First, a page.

It was, for those who take a broader view of things, a bittersweet moment in Chicago advertising annals. Yes, we’re talking about the debut this week of BMO Harris’s new advertising campaign — a TV print, digital and out-of-home effort from Young & Rubicam/Chicago.
It is, to our knowledge, the first full-blown campaign to emerge from Y&R since the agency picked up the account early in 2012 from Element 79/Chicago.
Element 79, you say? Has everyone forgotten already?
Only a couple of months ago, the shop was subsumed into DDB/Chicago — a development that seemingly had grown more inevitable ever since Element 79 lost the BMO Harris account and was unable to promptly replace it with another piece of business of similar heft.
Of all the accounts left in the Element 79 portfolio (and there weren’t many) near the tortured end of its useful life, we can say with certainty BMO Harris meant the most to Element 79 leader and founder Brian Williams.
By all accounts a genuine rapport had developed between him and Justine Fedak, the BMO Harris senior vice president for brand, advertising and sponsorship, over the years that Element 79 had the bank advertising account.
But what was most pleasing about that agency-client relationship was the work that flowed from Element 79 while the marriage was flourishing. The BMO Harris work that Element 79 produced will never be remembered for being flashy or groundbreaking.
But it had a certain low-key style — a decidedly Midwestern sensibility and smarts about it — that definitely went a long way toward establishing a BMO Harris personality that, we suspect, many Chicagoans could relate to quite easily.
And that’s no mean feat.
It was also an imperative feat, because as the bank’s brand name now rather brazenly indicates, BMO Harris isn’t — in all honesty — a purely Chicago institution. It is part of a Canadian financial behemoth, the Bank of Montreal (BMO).
When BMO went so far as to insert its initials into the Harris brand name, it was readily apparent the powers-that-be in Canada wanted to be sure that connection was crystal clear.
Williams stayed with account until the end
But back to our story about the end of the relationship between BMO Harris and Element 79. When rumors that the account was in review first surfaced a year, most observers presumed pretty quickly that it signaled the end of the road for Element 79 and BMO Harris.
But Williams, unable to turn his back on the business. opted to participate in the agency review. It would prove to be a decision that ultimately led to a painful, protracted end to the relationship as BMO Harris waited months to officially break its ties with Element 79.
So now we have the debut of the first campaign from Y&R. It comes just weeks after Y&R chief creative officer Bob Winter abruptly resigned his post to take on the same role in the Miami, Fla. office of Crispin Porter + Bogusky.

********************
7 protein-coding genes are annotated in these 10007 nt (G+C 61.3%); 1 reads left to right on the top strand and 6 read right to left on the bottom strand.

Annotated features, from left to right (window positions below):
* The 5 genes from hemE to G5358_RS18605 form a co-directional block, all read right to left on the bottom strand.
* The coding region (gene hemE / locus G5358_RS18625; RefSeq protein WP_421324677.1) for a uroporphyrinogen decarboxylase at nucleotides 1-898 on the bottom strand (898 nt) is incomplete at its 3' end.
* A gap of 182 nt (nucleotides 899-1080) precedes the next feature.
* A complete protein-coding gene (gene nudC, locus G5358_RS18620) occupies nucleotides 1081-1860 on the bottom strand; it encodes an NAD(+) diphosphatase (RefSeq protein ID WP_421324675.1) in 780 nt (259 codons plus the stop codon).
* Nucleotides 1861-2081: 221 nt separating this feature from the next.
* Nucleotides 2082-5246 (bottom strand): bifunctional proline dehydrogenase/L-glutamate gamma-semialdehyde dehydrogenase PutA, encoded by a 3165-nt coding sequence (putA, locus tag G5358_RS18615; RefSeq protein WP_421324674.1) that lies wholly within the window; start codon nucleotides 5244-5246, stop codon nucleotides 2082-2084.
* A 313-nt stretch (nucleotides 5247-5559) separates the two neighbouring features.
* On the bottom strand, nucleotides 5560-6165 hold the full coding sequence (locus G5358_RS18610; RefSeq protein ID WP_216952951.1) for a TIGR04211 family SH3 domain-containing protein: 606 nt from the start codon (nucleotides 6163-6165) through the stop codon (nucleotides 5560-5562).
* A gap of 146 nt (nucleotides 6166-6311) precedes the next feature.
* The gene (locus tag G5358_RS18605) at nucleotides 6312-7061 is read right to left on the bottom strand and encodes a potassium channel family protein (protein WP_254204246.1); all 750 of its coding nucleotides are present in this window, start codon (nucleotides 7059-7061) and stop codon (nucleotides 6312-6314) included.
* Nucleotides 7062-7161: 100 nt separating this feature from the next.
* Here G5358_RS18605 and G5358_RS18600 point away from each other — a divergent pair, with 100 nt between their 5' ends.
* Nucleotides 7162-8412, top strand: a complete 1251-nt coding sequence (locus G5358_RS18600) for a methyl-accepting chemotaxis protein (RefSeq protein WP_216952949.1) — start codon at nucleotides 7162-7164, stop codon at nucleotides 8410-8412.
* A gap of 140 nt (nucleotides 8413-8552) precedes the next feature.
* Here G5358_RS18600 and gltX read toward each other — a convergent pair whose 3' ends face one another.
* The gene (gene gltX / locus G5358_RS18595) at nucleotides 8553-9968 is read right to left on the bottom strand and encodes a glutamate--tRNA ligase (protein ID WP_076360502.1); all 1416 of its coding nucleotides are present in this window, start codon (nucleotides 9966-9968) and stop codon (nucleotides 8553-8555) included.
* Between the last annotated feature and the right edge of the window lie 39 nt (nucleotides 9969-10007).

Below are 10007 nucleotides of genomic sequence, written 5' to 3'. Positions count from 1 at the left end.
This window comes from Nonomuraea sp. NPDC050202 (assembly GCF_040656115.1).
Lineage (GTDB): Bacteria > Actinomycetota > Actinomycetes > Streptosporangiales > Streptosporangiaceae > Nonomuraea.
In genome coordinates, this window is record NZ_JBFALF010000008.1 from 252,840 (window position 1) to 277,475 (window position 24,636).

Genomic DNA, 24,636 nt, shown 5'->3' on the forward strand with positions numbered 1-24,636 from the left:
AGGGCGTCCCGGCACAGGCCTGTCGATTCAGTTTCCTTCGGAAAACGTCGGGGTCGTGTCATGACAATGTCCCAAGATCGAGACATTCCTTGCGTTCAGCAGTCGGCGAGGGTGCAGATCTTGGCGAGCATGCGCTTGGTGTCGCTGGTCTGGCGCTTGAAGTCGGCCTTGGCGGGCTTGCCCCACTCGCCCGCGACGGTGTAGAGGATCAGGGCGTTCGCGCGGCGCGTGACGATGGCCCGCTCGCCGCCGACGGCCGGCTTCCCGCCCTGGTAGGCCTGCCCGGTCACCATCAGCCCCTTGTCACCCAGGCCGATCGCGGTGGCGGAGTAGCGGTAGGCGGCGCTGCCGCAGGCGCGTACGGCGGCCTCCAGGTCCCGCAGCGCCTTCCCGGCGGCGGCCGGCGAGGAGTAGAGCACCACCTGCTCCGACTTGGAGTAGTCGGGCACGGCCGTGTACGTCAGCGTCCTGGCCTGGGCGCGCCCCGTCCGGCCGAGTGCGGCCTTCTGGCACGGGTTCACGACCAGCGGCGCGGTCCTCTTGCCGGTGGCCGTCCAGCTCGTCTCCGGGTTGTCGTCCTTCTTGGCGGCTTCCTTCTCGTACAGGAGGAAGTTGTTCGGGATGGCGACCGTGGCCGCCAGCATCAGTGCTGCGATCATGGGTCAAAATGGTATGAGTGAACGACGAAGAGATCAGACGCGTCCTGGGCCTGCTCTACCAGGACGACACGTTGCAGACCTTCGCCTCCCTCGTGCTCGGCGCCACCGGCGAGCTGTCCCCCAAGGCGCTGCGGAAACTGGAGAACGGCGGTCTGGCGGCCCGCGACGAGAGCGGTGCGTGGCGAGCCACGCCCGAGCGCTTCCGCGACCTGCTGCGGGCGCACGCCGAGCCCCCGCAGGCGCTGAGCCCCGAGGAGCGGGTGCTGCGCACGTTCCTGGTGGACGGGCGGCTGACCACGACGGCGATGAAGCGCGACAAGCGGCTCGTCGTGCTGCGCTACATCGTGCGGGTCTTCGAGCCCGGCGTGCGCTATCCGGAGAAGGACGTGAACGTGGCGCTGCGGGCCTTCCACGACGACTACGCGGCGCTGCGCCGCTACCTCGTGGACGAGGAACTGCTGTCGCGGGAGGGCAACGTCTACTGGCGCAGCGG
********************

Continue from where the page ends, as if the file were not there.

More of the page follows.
Winter told us he simply couldn’t resist the opportunity to work with an agency that had — to some degree — gained legendary status in a relatively short period of time, thanks mainly to a body of eye-catching work mostly produced during the Alex Bogusky era.
Now, without Bogusky, Crispin is a crippled shadow of its former self. So we shall see how Winter fares in balmy Miami.
Though Winter is gone from Y&R, we must presume he played a significant role in shaping the BMO Harris campaign just debuting. And judging from what we can now see of that new campaign (only one of four completed TV spots has been released), it would appear Y&R has not veered far from the tone or style of advertising Element 79 so clearly established for the BMO Harris brand.
And that certainly is the best kind of tribute we could imagine to the now defunct Chicago agency.
“Paycheck” continues bank’s earlier positioning
Called “Paycheck,” the first new BMO Harris commercial introduces us to a young man named Simmons, just as he is getting his first paycheck. That rite of passage prompts a daydream in which we see him imagining himself as a well-heeled man around town — dining on lobster tail, flying the corporate jet and having his suits tailor-made.
Only when a BMO Harris memo urging common sense arrives at his workstation in the form of a paper airplane does our young daydreamer come crashing — gently — back down to earth.
Each fleeting scenario is nicely realized in “Paycheck.”
But, more importantly, it’s all presented in a style that never goes overboard — even at moments when Simmons’s flights of fancy are at their wildest.
This “Paycheck” is all about positioning BMO Harris as a bastion of sensible financial planning. Indeed, this is the same BMO Harris we had come to know and respect from the years Element 79 spent helping build the brand.
Y&R’s CCO Bill Cimino heads bank creative
But we will shed no more tears. What’s done is done. Now Y&R’s new chief creative officer Bill Cimino will take up the reins on the account.
He has done good work at DDB/Chicago previously.
But like Winter, Cimino is likely to show a lot of respect for what came before Y&R took over the BMO Harris account. Like Winter, Cimino must see this is a style that makes sense for the bank.
So thanks Element 79 for your legacy — for giving BMO Harris and Y&R something that makes sense. Something to continue to build on to as Y&R goes on helping build an important brand here in Chicago.
Y&R credits: CDs, Jeremy Smallwood, Pam Mufson; copywriter, James Wood; AD, Laura Fallon; content producer, Cary Potterfield.
Production credits: Production company, Moxie Films, L.A., director, Sean Meehan, producer, Sam McGarry. Post: Optimus; editor, Deb Shimmel.
Contact Lewis Lazare at LewisL3@aol.com